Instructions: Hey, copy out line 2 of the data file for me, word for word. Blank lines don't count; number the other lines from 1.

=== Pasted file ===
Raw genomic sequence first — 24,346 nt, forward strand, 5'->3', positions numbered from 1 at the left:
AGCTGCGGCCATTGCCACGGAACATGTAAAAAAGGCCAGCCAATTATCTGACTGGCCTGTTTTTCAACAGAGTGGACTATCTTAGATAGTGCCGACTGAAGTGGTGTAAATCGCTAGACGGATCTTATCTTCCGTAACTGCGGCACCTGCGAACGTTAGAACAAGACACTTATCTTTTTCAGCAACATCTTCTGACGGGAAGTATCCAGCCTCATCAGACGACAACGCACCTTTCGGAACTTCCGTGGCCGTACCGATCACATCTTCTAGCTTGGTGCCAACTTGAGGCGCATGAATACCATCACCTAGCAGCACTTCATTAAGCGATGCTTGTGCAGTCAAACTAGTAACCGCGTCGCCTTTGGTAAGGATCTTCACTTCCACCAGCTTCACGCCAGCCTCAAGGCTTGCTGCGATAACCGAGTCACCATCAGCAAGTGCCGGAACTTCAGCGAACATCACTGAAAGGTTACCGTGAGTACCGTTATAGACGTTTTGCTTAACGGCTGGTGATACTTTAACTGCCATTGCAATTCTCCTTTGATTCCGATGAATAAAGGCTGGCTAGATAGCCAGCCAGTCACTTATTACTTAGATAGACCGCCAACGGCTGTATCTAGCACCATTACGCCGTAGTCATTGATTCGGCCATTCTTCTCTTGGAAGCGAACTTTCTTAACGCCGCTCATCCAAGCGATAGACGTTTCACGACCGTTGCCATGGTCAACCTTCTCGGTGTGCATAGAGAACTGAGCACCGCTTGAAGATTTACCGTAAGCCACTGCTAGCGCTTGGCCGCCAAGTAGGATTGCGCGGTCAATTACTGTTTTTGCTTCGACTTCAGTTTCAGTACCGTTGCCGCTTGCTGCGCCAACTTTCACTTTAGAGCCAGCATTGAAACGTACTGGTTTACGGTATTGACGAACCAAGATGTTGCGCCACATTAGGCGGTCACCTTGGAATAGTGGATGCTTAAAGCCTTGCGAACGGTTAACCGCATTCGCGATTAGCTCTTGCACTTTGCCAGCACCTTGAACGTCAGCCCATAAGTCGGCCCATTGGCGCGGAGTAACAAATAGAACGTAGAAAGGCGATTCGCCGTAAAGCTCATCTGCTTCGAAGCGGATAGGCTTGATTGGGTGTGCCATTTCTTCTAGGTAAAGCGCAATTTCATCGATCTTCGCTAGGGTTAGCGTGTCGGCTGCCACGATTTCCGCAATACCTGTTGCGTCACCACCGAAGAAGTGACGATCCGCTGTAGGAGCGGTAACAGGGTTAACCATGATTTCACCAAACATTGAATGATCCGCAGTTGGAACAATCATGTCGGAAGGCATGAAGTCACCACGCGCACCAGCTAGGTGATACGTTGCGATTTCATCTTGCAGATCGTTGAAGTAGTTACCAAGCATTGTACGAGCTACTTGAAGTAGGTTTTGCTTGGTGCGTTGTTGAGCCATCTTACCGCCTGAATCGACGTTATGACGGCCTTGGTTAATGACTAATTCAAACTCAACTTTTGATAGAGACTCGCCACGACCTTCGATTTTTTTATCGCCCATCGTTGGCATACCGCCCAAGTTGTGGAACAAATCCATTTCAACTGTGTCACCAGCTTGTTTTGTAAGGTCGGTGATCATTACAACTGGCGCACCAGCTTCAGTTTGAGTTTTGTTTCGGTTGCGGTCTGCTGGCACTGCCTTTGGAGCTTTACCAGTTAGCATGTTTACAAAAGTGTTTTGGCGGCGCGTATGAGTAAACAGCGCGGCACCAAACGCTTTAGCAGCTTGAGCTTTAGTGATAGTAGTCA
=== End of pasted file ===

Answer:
AGCTGCGGCCATTGCCACGGAACATGTAAAAAAGGCCAGCCAATTATCTGACTGGCCTGTTTTTCAACAGAGTGGACTATCTTAGATAGTGCCGACTGAAGTGGTGTAAATCGCTAGACGGATCTTATCTTCCGTAACTGCGGCACCTGCGAACGTTAGAACAAGACACTTATCTTTTTCAGCAACATCTTCTGACGGGAAGTATCCAGCCTCATCAGACGACAACGCACCTTTCGGAACTTCCGTGGCCGTACCGATCACATCTTCTAGCTTGGTGCCAACTTGAGGCGCATGAATACCATCACCTAGCAGCACTTCATTAAGCGATGCTTGTGCAGTCAAACTAGTAACCGCGTCGCCTTTGGTAAGGATCTTCACTTCCACCAGCTTCACGCCAGCCTCAAGGCTTGCTGCGATAACCGAGTCACCATCAGCAAGTGCCGGAACTTCAGCGAACATCACTGAAAGGTTACCGTGAGTACCGTTATAGACGTTTTGCTTAACGGCTGGTGATACTTTAACTGCCATTGCAATTCTCCTTTGATTCCGATGAATAAAGGCTGGCTAGATAGCCAGCCAGTCACTTATTACTTAGATAGACCGCCAACGGCTGTATCTAGCACCATTACGCCGTAGTCATTGATTCGGCCATTCTTCTCTTGGAAGCGAACTTTCTTAACGCCGCTCATCCAAGCGATAGACGTTTCACGACCGTTGCCATGGTCAACCTTCTCGGTGTGCATAGAGAACTGAGCACCGCTTGAAGATTTACCGTAAGCCACTGCTAGCGCTTGGCCGCCAAGTAGGATTGCGCGGTCAATTACTGTTTTTGCTTCGACTTCAGTTTCAGTACCGTTGCCGCTTGCTGCGCCAACTTTCACTTTAGAGCCAGCATTGAAACGTACTGGTTTACGGTATTGACGAACCAAGATGTTGCGCCACATTAGGCGGTCACCTTGGAATAGTGGATGCTTAAAGCCTTGCGAACGGTTAACCGCATTCGCGATTAGCTCTTGCACTTTGCCAGCACCTTGAACGTCAGCCCATAAGTCGGCCCATTGGCGCGGAGTAACAAATAGAACGTAGAAAGGCGATTCGCCGTAAAGCTCATCTGCTTCGAAGCGGATAGGCTTGATTGGGTGTGCCATTTCTTCTAGGTAAAGCGCAATTTCATCGATCTTCGCTAGGGTTAGCGTGTCGGCTGCCACGATTTCCGCAATACCTGTTGCGTCACCACCGAAGAAGTGACGATCCGCTGTAGGAGCGGTAACAGGGTTAACCATGATTTCACCAAACATTGAATGATCCGCAGTTGGAACAATCATGTCGGAAGGCATGAAGTCACCACGCGCACCAGCTAGGTGATACGTTGCGATTTCATCTTGCAGATCGTTGAAGTAGTTACCAAGCATTGTACGAGCTACTTGAAGTAGGTTTTGCTTGGTGCGTTGTTGAGCCATCTTACCGCCTGAATCGACGTTATGACGGCCTTGGTTAATGACTAATTCAAACTCAACTTTTGATAGAGACTCGCCACGACCTTCGATTTTTTTATCGCCCATCGTTGGCATACCGCCCAAGTTGTGGAACAAATCCATTTCAACTGTGTCACCAGCTTGTTTTGTAAGGTCGGTGATCATTACAACTGGCGCACCAGCTTCAGTTTGAGTTTTGTTTCGGTTGCGGTCTGCTGGCACTGCCTTTGGAGCTTTACCAGTTAGCATGTTTACAAAAGTGTTTTGGCGGCGCGTATGAGTAAACAGCGCGGCACCAAACGCTTTAGCAGCTTGAGCTTTAGTGATAGTAGTCA